With 2018 drawing to a close, property investors will be looking ahead to the next 12 months and considering their next investment.
But how do you go about choosing a location? For most investors there’ll be mitigating factors that will influence the decision.
Some like to buy properties near to where they live, for example.
Others will be swayed by the type of property they’re after, which will then determine where to look.
For those willing to take a punt on a new and upcoming area, there can be big rewards and the simplest way to identify these areas is by using a technique we call ‘the ripple effect’.
It’s a very simple and, in some ways, obvious tactic.
Spotting the first ripple
When property in one area starts to become more expensive, those people who would have traditionally bought in that area are priced out and have to start looking a little further afield.
They’ll buy a property in a nearby location (so the original spot is still accessible) and this second area will, in turn, start to see price growth as a result.
That means the people who would have bought in this second area are also priced out and have to move a little further out and so on and so on.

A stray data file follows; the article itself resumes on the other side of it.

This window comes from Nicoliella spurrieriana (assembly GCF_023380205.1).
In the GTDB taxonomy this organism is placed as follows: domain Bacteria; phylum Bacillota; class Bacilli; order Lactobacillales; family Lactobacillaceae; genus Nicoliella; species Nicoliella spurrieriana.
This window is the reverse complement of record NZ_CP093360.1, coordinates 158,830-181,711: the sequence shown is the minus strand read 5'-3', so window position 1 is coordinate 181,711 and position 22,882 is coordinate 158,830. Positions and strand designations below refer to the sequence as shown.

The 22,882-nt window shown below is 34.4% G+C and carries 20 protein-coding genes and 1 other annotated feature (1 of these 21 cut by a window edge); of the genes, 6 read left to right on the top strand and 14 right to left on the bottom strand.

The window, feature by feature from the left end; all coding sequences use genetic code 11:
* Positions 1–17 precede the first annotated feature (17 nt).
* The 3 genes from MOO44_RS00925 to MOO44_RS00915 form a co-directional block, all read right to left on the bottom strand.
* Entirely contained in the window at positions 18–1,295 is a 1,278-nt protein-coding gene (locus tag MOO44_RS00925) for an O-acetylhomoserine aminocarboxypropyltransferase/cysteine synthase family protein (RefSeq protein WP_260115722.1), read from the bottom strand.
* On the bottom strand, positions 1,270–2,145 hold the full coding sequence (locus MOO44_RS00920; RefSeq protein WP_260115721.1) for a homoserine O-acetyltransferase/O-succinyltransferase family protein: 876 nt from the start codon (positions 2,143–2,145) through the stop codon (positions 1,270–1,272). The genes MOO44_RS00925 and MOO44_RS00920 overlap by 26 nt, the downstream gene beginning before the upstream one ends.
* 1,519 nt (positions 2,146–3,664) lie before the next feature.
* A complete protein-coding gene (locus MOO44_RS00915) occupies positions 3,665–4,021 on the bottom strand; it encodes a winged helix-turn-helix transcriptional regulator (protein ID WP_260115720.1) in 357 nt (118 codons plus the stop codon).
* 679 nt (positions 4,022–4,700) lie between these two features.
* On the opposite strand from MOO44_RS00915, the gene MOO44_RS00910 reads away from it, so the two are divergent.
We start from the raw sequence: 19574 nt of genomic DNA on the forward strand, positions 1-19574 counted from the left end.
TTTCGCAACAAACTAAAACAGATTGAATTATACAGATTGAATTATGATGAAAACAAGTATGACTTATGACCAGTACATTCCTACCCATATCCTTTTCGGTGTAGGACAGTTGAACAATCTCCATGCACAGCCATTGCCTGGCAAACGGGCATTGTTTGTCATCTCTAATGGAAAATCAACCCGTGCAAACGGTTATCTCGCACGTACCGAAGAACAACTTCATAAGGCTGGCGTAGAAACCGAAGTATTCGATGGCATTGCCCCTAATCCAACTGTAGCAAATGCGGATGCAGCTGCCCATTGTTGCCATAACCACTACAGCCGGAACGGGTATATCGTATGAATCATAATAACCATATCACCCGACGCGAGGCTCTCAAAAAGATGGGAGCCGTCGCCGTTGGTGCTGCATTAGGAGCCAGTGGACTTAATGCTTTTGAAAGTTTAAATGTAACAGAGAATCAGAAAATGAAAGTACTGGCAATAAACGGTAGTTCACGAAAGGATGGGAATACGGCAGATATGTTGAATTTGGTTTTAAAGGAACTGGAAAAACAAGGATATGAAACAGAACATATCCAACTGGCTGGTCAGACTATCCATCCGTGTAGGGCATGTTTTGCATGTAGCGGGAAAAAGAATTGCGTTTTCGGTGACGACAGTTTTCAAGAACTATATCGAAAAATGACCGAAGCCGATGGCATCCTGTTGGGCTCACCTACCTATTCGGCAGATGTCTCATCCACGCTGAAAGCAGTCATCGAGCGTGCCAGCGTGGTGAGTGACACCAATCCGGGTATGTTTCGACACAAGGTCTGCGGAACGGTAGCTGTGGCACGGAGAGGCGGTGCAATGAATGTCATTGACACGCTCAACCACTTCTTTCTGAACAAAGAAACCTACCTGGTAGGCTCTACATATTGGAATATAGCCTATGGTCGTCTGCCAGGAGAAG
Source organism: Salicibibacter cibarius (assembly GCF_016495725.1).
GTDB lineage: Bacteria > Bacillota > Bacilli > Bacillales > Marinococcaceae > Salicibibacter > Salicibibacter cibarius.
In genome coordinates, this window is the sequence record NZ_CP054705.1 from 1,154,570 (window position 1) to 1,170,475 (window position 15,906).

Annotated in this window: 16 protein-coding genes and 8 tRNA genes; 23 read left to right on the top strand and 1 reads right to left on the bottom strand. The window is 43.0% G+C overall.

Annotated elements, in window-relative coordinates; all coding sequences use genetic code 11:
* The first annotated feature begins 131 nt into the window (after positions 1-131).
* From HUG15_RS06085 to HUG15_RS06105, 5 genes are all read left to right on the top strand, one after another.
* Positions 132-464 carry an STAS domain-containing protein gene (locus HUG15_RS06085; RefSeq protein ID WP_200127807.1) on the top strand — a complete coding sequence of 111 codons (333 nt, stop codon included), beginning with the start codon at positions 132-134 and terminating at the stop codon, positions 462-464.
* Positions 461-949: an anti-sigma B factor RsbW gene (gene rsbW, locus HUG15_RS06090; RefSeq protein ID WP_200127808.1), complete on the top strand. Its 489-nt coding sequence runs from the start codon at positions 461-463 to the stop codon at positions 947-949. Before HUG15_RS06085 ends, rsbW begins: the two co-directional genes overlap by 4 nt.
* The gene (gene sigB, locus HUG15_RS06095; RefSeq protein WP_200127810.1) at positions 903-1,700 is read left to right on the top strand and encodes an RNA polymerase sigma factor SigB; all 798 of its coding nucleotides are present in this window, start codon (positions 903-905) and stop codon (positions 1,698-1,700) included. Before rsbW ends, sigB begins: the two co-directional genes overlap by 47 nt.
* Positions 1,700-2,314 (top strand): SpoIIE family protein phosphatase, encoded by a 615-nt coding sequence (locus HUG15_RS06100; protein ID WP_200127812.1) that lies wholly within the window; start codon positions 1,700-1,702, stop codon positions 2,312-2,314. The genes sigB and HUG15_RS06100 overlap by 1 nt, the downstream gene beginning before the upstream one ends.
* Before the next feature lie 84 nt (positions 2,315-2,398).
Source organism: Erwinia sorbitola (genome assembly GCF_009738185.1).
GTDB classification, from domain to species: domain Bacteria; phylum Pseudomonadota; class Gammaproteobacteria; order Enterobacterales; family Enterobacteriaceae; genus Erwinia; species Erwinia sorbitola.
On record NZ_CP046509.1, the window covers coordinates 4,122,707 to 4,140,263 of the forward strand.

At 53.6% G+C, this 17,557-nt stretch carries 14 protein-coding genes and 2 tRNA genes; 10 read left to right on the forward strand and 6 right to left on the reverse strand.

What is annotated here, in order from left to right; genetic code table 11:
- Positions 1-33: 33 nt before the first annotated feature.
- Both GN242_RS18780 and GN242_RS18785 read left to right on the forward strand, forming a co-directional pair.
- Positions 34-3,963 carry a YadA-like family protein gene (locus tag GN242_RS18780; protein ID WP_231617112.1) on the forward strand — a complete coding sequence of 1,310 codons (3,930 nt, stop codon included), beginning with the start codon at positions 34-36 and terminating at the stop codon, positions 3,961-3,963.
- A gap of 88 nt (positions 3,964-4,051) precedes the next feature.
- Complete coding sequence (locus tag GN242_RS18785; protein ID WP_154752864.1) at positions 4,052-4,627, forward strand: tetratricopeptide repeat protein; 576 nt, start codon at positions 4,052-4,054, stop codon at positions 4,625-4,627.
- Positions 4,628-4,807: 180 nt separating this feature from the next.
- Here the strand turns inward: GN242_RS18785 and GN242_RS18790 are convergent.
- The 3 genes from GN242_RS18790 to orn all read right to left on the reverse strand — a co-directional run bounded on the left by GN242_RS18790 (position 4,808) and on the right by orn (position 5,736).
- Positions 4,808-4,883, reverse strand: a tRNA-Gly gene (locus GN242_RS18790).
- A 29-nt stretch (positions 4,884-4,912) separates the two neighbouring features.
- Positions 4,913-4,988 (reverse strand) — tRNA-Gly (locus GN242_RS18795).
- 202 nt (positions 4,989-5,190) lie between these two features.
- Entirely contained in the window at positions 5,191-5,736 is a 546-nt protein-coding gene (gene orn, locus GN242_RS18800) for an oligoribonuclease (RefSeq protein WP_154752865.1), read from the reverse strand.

So that initial price growth in the first area causes a ripple effect that spreads much wider.
The most obvious example of this is London. Following the economic crash in 2008, the London property market was brought to its knees.
Prices fell significantly.
However, overseas investors who saw London as a safe haven for their money quickly began to snap up prime London properties, pushing would-be buyers further out.
This ripple effect continued until almost all of the South East was impacted.
Indeed, in 2016, eight years after the crash, Luton was named the best investor hotspot in the UK by estate agents Jackson-Stops.
Liverpool an intriguing prospect
A similar thing is happening in Manchester.
A few years ago the city was not seen as the first choice for property, but millions of pounds of private, public and overseas investment has seen Manchester soar and as a result, the surrounding areas in Greater Manchester have also seen significant price growth.